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College Mythbusters

We know leaving school and deciding to come to college can be a daunting thought for some.

Staying on at sixth form can often feel like the safe option because you know the teachers and have made lots of friends there. You may have also heard a number of myths about what it’s like studying at college and finding it hard to make an informed decision. We have put together the 10 most common myths about studying at college to help you understand the fact from the fiction:

  1. Most of the College’s courses are vocational, but I need to study A-Levels because I want to go to University
    University entry requirements are based on UCAS points. The majority of South Essex College’s vocational courses offer UCAS points, just like A-Levels. In fact, one Level 3 vocational course (for example a BTEC) is the equivalent to studying three A-Levels. A triple distinction in a vocational course carries almost identical UCAS points as three A grade A-Levels. Vocational courses allow you to specialise in your chosen area of study meaning you will have a stronger understanding of the subject before starting your degree. A-Levels can be ideal if you’re not sure what you want to do and want to keep your options open. We do offer A-Levels if that is the route you wish to go down.
  2. My school has a sixth form and is closer to home so it’s more convenient
    While your school may be closer to home, the College’s campuses are connected by numerous main public transport links. Several travel companies also offer student discounts, and bursaries are available to those who are eligible. Shuttle buses are also available for students who study at our Stephenson Road Campus.
  3. Students aren’t in college every day so they don’t learn as much as sixth form students
    The College day is very different to school. Days are slightly longer to better represent a day in the workplace which helps you prepare yourself for the world of work. This is why you might not be in College every day of the week, but teaching time remains in line with sixth forms. The days you are not in College are ideal opportunities for independent study as well as securing work experience to support your studies - most courses have work experience time built in to them.
  4. College is much bigger than school, so students aren’t as well looked after
    Safety is our number one priority. In the College’s most recent Ofsted report, inspectors noted ‘Learners feel safe, and are kept safe, in college. They know how to report any concerns.’ Dedicated student support teams are also available to assist those in need. Each campus also has a college guardian whose job it is to monitor student behaviour and challenge those who do not meet our expected standards. Campuses also have barrier entry systems to ensure only those who should be on site are able to enter.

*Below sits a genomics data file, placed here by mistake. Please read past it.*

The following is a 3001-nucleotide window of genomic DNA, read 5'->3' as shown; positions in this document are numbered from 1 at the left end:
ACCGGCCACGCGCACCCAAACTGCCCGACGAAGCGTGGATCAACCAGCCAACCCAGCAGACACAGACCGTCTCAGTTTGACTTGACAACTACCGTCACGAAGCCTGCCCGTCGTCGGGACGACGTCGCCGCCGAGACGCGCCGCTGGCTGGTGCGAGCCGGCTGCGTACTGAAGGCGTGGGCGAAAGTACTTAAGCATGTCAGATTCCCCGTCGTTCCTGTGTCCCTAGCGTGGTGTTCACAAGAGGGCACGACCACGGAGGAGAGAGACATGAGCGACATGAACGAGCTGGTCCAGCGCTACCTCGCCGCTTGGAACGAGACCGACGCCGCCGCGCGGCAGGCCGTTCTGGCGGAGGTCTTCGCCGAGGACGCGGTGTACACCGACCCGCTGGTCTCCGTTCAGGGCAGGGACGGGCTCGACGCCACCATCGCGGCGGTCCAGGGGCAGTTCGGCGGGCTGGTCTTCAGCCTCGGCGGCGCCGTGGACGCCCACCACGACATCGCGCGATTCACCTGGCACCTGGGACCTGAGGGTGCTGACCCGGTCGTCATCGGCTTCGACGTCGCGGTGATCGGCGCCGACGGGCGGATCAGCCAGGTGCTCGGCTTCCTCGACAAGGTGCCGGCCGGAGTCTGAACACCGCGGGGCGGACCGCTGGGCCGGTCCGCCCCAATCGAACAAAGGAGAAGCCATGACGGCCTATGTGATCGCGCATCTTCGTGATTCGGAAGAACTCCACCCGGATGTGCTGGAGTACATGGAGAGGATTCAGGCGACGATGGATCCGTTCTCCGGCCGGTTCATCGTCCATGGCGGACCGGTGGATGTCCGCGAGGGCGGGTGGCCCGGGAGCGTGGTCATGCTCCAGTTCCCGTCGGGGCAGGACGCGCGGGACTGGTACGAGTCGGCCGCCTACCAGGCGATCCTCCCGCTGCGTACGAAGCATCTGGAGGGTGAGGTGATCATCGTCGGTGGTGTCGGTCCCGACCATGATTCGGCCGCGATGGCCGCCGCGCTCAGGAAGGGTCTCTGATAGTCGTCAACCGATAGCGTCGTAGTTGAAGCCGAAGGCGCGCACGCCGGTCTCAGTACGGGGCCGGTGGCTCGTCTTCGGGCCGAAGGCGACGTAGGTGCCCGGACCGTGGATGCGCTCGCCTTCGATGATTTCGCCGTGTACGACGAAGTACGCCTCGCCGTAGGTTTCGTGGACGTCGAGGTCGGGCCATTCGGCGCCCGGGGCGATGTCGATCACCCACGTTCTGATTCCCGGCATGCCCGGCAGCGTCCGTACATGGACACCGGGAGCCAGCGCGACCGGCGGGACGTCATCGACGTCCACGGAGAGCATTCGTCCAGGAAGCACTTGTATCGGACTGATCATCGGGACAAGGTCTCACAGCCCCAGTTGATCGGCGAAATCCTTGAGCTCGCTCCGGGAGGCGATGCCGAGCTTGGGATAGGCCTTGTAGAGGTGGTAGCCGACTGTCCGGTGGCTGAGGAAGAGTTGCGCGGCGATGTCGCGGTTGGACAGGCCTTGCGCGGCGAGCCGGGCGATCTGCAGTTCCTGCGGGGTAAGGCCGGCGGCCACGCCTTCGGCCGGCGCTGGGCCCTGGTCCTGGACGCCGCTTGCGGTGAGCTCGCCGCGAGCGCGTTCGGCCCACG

5. I already know the teachers and my way around school, so I’ll have a better experience
    Going to college is a great way to experience a change of environment, make new friends and prepare you for the world of work. Studying at College allows you to experience independence away from school and you’re treated like an adult. Plus for the majority of students there’s no uniform, except those studying on certain courses where an industry specification uniform is required.
  6. The teaching standard at college isn’t as high as at school
    Courses at the College are delivered by industry experts in their field combining theory with practical study. A lot of tutors have previously worked in their industry, and some still do, so they are able to bring first-hand experience to the course. Tutors also work closely with local businesses which is great for work experience.
  7. I’ll have to sit a tough interview to get on my course at college
    The interview process is informal and designed to give us the opportunity to find out about your interests and abilities to ensure you are going on the right course. We offer a wide range of courses so there is something for everyone.
  8. I’m not going to get the grades I need for the course so I can’t go to college
    We understand that sometimes students do not achieve their predicted grades, but that doesn’t mean you can’t study with us. We offer different levels of study so it might be the case that you are placed on a lower level course to give you the opportunity to work towards studying on the higher level. If you do not achieve a grade 4 or higher in GCSE English and maths, you will re-sit them at College.
  9. I just want to get a job, coming to college is just a waste of time
    Gaining a qualification at college is a much better way of getting into work than starting a job unqualified. If you want to get into work, an Apprenticeship might be the best route for you because Apprentices learn ‘on-the-job’ and are paid a wage.
  10. I don’t know what I want to do so I can’t apply for college
    It’s not unusual for young people to be unsure of what they want to do. That’s why we hold a number of open events so you can come in and speak to our tutors about the different courses available. We also have a dedicated team of course advisers on hand to go through your options. Before starting a course you will sit an informal interview to make sure the course is right for you. You can also change your mind at any point and admissions will be happy to change your course choice for you, subject to availability.